By Gary Scharrer
Sunday, December 12, 2010
AUSTIN — Texas school districts are ready to sue the state again over public school funding but likely will wait to see what the state Legislature does in the spring.
“School districts are so disgusted and fed up with this funding situation because it's the same thing year after year after year. We're ready to go,” said John Folks, past president of the Texas Association of School Administrators. Folks is the superintendent of San Antonio's largest school district, Northside Independent School District, and the former superintendent of Houston's Spring ISD.
School districts complain of funding disparities that create large differences — more than $20,000 per classroom — with neighboring school districts. They contend education funding is not keeping up with overhead costs and is insufficient to meet more rigorous academic standards.
At least 60 percent of school districts are now using reserve funds to help pay operating expenses, according to the Texas Association of School Boards.
Adding to educators' anxiety is the upcoming legislative session in which public school funding cuts are expected to be on the table.
State and legislative leaders have pledged to cut their way out of a budget shortfall projected to exceed $20 billion over the next two years. With public education eating up 44 percent of the state's general revenue budget, it will be virtually impossible to spare schools from the ax.
Even a 5 percent cut would mean $30 million less for Folks' school district, resulting in larger class sizes and cuts in staff and programs, said Austin lawyer Buck Wood, a veteran litigator from previous school finance lawsuits.
“School districts right now are in a state of shock,” Wood said. “Things are much worse than even I thought just a few months ago.”
Adding to the urgency is the fact that Texas is adding about 85,000 public school students a year.
“That begs the question — whether or not you are really gutsy enough to go in and start voting to fire 10 percent of your teachers in your school districts. That's what it's going to take, literally, to make that kind of cut,” Wood said.The San Antonio Independent School District feels particularly squeezed because it has one of the lowest revenue-per-student levels among the school districts in Bexar County. San Antonio ISD's $5,408 per student is $344 below the statewide average, according to Texas Education Agency figures.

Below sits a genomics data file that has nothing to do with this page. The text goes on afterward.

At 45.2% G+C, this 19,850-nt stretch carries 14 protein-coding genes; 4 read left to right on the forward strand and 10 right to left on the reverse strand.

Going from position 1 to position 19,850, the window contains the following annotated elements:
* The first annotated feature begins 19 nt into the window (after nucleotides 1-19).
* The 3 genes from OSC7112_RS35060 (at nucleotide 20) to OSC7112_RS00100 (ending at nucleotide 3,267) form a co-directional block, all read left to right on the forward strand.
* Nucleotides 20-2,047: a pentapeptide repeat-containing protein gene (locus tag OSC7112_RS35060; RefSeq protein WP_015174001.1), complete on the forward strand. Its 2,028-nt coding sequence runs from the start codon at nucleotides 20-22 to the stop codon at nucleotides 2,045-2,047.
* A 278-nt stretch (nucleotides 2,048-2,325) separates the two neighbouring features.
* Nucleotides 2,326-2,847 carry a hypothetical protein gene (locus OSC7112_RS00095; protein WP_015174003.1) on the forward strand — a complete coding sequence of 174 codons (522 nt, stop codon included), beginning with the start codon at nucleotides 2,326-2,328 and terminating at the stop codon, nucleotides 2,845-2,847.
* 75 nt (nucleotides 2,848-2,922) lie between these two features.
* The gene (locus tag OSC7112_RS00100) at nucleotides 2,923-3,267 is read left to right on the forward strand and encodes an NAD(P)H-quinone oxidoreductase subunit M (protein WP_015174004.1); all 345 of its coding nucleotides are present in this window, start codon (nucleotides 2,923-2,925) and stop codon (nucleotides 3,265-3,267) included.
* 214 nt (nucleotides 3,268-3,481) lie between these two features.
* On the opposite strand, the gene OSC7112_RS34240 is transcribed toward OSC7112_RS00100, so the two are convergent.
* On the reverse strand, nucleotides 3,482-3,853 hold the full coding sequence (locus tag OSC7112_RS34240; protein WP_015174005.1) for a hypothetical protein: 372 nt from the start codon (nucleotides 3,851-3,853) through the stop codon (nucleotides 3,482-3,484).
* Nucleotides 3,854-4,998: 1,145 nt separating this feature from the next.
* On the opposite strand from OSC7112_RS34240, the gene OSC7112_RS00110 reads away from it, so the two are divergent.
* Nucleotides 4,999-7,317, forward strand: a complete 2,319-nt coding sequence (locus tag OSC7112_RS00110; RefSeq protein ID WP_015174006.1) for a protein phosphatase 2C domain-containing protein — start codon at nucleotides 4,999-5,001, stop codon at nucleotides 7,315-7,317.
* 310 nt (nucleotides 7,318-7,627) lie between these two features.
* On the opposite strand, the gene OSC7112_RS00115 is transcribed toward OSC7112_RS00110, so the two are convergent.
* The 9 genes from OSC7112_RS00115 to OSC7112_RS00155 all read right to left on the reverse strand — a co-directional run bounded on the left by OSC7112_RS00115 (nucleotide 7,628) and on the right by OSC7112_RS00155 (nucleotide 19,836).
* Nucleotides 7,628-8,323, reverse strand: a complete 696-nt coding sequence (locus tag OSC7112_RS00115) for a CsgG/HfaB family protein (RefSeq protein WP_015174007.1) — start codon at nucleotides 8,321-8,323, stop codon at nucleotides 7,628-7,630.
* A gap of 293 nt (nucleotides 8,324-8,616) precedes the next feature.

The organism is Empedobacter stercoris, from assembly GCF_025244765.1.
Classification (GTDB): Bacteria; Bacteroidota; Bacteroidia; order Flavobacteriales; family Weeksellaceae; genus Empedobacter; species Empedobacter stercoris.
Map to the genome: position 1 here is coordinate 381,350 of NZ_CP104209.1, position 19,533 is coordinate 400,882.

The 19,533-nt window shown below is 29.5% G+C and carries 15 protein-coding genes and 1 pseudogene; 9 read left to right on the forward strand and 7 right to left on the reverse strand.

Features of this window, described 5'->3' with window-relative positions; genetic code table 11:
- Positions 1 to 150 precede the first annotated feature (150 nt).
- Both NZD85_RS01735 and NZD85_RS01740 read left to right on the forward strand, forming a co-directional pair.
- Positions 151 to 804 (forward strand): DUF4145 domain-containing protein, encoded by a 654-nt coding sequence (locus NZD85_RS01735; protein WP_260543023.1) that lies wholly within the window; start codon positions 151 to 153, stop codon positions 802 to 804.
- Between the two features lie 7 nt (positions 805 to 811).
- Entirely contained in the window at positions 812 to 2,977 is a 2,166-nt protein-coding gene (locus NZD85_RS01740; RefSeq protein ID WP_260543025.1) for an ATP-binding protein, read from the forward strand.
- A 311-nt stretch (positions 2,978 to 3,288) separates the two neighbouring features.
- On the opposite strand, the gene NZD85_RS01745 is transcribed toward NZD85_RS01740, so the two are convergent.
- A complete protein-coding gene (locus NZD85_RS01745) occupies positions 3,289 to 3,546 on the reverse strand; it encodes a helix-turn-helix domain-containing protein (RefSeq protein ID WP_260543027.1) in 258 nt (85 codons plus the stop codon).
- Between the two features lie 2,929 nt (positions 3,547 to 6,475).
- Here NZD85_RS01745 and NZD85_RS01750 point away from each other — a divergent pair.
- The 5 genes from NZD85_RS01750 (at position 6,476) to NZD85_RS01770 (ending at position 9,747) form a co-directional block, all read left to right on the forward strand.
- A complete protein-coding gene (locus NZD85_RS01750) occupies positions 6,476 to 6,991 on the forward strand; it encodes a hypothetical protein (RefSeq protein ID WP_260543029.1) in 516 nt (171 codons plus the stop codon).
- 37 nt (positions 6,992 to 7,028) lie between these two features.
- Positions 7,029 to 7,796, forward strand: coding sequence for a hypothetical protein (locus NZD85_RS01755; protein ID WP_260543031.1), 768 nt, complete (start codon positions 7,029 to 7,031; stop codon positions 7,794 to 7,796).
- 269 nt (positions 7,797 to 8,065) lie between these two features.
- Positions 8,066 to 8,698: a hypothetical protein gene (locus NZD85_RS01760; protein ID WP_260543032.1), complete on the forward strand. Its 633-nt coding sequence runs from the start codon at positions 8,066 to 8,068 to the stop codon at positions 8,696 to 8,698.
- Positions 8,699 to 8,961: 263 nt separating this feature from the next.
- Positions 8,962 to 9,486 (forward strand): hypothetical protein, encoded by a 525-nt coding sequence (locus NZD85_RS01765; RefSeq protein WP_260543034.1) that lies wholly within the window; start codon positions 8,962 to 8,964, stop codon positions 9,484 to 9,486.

San Antonio ISD would have an extra $86 million if it received the same per-student funding as Alamo Heights ISD. Funding formulas are based on 2006 allocations and a bill that Texas legislators approved in May of that year.
“We are disappointed that public education stands to be cut, but it is inevitable given that the projected deficit is over 27 percent of the state budget, and K-12 expenses make up 44 percent of the state budget,” San Antonio ISD Superintendent Robert Durón said.
Until Texas Comptroller Susan Combs provides a revenue estimate next month, state officials and legislative leaders will not know the actual size of the budget shortfall.
House Public Education Chairman Rob Eissler, R-The Woodlands, said he doesn't see how public education can escape cuts but is working on a plan to make sure reductions don't hurt equity or erode “adequate” school funding.
“I would like to come up with a more transparent, fairer and simpler school finance plan that is a cost-based revenue system rather than a revenue-based cost system,” he said.
The school funding system is based on how much revenue the state has instead of one based on the true cost of educating the state's 4.8 million public school children.
Durón prefers that school districts wait before seeking help in the courts.
“Waiting a few more months to see what happens cannot hurt. It will take years for a resolution to come back from the court option,” he said.
It makes sense to wait, agreed David Hinojosa, a senior lawyer for the Mexican American Legal Defense and Educational Fund, which has played key roles in earlier Texas school funding lawsuits.
“Although the system may be unconstitutional right now, we should give the Legislature an opportunity to do what's right for the children of Texas,” Hinojosa said. “But if they go in the wrong direction and start cutting public education, then they should expect a very tough fight on their hands.”
The state lost four school finance rulings before the Texas Supreme Court stemming from the 1984 Edgewood case — and another high court ruling went against the state in 2005.
Budget cuts to education could be devastating at a time when the state continues to ratchet up academic standards and school dropouts remain a challenge, Hinojosa said.
Some legislators and groups believe education funding is sufficient, although not appropriately spent.
“We want more education for our dollars. We don't want to simply continue to throw more dollars at education,” said Peggy Venable, director of Americans for Prosperity-Texas, a group that advocates for smaller government.
Only 50 percent of funding goes for actual instruction, she said.
Longtime school finance expert Lynn Moak of Austin said Texas faces a challenge and a choice.
“Reduce education funding and risk the potential of curtailing economic growth in the future,” he said. “Or, restructure the financing of education providing a firm basis for meeting educational challenges of rising standards coupled with increasing family poverty.”
Over the past 10 years, the number of Texas public school children from low-income families has increased by about 894,000 — virtually representing the entire enrollment growth.
Youngsters from low-income families are more expensive to educate because of several factors, including language difficulties.